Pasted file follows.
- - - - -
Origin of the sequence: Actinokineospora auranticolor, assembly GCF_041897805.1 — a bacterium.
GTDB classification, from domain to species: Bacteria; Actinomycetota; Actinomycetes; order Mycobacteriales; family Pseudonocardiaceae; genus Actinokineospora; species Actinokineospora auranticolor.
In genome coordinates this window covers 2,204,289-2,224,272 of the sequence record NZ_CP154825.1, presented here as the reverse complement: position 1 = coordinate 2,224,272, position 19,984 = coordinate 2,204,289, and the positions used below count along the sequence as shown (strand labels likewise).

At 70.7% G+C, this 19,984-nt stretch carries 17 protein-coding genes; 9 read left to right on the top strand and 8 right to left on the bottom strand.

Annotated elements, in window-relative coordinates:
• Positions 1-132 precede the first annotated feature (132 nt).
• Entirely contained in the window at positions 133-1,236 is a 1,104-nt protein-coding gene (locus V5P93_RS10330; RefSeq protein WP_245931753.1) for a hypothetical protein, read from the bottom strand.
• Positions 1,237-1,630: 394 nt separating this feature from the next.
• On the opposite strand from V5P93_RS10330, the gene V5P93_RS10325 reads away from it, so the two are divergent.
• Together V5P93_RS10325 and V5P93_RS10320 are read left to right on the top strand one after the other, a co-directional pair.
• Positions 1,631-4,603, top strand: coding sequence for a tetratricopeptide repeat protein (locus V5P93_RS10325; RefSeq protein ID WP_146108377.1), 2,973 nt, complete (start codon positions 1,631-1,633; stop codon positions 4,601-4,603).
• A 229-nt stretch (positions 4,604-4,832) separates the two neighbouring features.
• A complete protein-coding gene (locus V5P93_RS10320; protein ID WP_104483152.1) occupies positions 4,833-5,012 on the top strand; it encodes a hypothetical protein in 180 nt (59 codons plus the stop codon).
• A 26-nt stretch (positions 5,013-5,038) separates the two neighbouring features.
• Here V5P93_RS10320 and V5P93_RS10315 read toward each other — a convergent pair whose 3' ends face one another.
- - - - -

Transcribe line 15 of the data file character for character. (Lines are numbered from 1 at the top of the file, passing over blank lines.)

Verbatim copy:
• Here V5P93_RS10320 and V5P93_RS10315 read toward each other — a convergent pair whose 3' ends face one another.